According to Kansas University psychologist Michael Vivevitch, bilinguals do not confuse the languages they speak mostly because each language has a unique sound neighboring system. In other words, just like human DNA where A, T, G, C have an identifying order, the sounds that follow each other in Spanish and English are different. Thus, bilinguals can easily distinguish which word to use or which language they are spoken to.
This is What Michael Vivevitch wrote
“A corpus analysis of phonological word-forms shows that English words have few phonological neighbors that are Spanish
words. Concomitantly, Spanish words have few phonological neighbors that are English words. These observations appear to
undermine certain accounts of bilingual language processing, and have signiﬁcant implications for the processing and
representation of word-forms in bilinguals.”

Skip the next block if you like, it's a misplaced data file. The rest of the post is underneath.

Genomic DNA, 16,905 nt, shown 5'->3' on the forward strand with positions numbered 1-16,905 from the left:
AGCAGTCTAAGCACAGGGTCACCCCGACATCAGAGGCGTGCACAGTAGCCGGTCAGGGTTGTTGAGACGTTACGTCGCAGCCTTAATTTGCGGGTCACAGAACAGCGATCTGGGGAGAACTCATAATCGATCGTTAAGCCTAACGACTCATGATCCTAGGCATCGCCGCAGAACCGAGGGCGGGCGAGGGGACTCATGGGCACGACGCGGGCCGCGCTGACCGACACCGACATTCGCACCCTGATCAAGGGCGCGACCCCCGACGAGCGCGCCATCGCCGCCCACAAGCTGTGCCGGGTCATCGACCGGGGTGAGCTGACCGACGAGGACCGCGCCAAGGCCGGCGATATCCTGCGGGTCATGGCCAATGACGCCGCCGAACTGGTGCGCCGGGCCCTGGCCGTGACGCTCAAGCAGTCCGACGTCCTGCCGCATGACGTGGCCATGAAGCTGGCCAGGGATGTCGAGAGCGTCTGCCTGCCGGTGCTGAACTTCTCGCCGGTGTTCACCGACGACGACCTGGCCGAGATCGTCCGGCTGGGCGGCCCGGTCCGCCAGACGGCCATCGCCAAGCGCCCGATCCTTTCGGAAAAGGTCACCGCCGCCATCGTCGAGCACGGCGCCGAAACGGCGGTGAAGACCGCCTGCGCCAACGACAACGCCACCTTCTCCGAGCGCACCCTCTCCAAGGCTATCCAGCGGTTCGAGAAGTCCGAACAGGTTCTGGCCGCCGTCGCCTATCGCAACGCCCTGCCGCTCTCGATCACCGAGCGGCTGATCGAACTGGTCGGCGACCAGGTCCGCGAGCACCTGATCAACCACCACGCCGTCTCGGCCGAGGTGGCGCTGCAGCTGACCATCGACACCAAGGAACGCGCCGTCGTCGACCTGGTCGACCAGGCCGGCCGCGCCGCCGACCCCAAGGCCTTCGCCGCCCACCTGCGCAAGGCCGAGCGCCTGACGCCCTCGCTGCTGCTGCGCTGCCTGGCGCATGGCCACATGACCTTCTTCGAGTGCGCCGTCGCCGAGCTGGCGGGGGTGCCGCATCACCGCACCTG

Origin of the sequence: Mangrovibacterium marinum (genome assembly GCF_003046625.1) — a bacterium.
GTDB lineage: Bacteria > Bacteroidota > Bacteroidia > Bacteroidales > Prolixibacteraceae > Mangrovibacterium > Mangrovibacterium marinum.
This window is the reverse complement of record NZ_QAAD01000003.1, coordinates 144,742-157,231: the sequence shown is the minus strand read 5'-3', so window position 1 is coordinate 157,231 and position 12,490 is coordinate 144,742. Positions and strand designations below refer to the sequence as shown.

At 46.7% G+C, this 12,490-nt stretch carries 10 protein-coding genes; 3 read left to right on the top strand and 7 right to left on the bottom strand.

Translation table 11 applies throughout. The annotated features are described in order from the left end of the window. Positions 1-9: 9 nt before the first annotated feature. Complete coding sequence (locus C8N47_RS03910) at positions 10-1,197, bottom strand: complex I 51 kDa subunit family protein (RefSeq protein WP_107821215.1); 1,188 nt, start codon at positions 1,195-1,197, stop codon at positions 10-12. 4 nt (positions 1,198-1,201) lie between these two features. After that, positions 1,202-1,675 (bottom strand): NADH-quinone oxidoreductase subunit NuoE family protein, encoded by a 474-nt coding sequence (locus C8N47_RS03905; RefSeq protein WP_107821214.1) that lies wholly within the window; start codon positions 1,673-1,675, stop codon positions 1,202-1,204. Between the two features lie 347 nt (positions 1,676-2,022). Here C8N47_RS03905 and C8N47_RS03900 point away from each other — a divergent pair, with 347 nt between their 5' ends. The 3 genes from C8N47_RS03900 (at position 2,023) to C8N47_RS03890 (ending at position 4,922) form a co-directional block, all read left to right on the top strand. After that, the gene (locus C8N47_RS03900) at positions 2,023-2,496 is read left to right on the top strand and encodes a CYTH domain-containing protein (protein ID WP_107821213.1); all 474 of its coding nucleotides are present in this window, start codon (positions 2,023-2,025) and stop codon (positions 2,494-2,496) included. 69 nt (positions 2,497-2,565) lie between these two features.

“The results of the present corpus analysis show, in several ways, that words in a foreign language do not “invade” the lexical neighborhoods of another language. That is, for the two languages examined here, there are few words in one language that are phonologically similar to words in the other language. This simple observation raises a number of important and fundamental questions about lexical retrieval and language processing in the bilingual. First, the minimal amount of phonological overlap between the two languages essentially creates two separate – or perhaps, easily separable – lexica. (Note that other low level phonological information might further contribute to the separation of languages; see e.g., Ju & Luce,2004.) The D E FAC TO separation between languages based on their phonological characteristics raises a question about the need for explicit representational schemes, such as language tags (Green, 1998) or language nodes (Dijkstra & van Heuven, 1998), or other cognitive mechanisms (e.g., Bialystok, 2010) designed to keep the word-forms of one language separate from the word forms of another language. If one considers the small number of words that might beneﬁt from such measures, these approaches to language processing seem cognitively and computationally expensive (and seem increasingly expensive for the individual who knows a third, or fourth, etc. language).”
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